TN: Probably more like SHAWSHANK. I guess a big interest in my work has been this interior/exterior relationship of music and how to get from one to the other. A lot of that has to do with the manner in which I record.
When you stand up in front of an orchestra, you have a proscenium setting with your violins on the left and the violas in the middle and cellos and basses on the right. It gives you a real classical sense of what an orchestra would sound like.
When you work with smaller groups of players or players that you are recording individually, you can really place them in the sonic landscape within your sense of stereo and it’s a wonderful thing to go from one to the other.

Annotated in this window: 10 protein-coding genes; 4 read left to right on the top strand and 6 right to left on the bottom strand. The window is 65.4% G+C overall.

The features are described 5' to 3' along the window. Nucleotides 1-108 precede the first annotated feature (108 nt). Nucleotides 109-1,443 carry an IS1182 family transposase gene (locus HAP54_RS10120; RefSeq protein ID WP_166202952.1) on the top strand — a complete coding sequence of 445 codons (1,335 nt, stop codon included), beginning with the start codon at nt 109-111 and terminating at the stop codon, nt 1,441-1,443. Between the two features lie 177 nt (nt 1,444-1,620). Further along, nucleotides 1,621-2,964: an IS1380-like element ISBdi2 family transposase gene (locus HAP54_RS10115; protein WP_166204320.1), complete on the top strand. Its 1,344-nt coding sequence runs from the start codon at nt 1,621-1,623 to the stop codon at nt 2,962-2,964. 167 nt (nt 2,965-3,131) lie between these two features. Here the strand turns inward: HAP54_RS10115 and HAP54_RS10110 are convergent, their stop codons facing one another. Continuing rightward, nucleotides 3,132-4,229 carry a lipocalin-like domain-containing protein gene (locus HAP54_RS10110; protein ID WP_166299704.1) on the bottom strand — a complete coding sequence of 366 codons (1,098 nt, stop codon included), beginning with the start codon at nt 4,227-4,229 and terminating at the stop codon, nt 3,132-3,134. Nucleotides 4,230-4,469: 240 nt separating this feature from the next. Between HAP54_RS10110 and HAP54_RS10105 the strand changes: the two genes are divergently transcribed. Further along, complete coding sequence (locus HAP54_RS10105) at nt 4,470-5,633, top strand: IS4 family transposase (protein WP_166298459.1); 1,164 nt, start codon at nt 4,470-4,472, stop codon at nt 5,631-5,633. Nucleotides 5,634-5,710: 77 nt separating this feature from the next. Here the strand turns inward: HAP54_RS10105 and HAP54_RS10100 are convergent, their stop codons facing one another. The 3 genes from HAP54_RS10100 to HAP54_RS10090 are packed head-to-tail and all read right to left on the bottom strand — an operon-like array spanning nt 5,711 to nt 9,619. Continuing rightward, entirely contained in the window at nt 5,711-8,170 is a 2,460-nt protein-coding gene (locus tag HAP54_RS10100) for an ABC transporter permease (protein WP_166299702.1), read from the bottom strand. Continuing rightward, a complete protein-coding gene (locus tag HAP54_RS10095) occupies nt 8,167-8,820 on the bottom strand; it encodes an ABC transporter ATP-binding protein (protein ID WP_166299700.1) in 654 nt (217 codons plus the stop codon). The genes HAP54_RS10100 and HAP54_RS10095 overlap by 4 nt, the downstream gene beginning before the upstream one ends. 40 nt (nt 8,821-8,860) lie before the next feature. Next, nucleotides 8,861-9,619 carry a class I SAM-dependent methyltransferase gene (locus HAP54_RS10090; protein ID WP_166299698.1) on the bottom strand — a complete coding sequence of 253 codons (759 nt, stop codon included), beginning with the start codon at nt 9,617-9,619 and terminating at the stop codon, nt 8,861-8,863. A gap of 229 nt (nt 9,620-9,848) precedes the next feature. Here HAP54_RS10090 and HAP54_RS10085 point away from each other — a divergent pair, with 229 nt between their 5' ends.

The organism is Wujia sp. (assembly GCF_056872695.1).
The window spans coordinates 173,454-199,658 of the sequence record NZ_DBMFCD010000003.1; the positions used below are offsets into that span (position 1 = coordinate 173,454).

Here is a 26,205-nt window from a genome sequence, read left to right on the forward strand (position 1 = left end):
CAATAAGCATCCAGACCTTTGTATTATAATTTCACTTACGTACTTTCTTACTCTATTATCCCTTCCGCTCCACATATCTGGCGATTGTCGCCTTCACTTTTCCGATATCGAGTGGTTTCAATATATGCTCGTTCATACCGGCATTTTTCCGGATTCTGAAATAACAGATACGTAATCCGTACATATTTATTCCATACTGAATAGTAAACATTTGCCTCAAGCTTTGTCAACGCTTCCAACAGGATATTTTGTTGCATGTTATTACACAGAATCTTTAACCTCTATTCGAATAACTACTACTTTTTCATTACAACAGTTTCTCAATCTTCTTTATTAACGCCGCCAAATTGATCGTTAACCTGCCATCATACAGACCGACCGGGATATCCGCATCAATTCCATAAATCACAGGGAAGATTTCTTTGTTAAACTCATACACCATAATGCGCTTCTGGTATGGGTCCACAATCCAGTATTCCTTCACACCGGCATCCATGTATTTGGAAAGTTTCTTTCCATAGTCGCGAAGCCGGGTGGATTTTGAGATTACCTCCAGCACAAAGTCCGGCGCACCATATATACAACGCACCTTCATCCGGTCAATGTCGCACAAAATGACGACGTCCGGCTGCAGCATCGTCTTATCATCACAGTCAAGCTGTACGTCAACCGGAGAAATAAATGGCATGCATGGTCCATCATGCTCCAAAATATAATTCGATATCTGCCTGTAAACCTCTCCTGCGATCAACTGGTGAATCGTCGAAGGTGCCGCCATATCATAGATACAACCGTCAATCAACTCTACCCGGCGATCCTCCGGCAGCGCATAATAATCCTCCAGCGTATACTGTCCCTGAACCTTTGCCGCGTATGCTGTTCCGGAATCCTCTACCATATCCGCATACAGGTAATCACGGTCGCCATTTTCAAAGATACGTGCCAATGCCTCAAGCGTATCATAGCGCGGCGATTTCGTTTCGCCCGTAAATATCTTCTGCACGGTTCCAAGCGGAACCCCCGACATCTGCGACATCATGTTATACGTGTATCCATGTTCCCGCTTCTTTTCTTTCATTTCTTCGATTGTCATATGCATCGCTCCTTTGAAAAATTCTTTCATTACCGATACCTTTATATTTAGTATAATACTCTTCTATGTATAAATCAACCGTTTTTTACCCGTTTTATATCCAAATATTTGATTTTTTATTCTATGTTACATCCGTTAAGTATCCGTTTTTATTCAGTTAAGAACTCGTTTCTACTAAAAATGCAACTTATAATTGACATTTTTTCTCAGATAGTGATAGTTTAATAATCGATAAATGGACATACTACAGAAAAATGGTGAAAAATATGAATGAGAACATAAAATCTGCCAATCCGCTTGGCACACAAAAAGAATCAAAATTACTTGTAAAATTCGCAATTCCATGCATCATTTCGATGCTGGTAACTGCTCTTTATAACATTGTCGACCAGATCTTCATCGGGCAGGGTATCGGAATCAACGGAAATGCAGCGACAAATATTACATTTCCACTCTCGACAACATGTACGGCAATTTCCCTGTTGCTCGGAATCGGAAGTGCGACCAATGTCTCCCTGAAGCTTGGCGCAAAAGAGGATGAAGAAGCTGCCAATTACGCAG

The use of a proscenium approach to orchestra can still place you in a place where you think you are watching a movie that takes place in the fifties, but with so many odd psychological situations that you really want to exploit a more modern sound than dramatic treatments can bring.
SK: How long have you been at work on this score?
TN: You know I saw it about a year ago. Then, I guess, we were going to do it many months ago, but WALL-E (2008) – I had been working on WALL-E since late 2005 believe it or not – and so Sam was courteous and kind enough to wait for me to be done with WALL-E to finish up REVOLUTIONARY ROAD.
SK: Let’s go into WALL-E for a little bit…You said you started back at the end of 2005? What were you able to work on so early?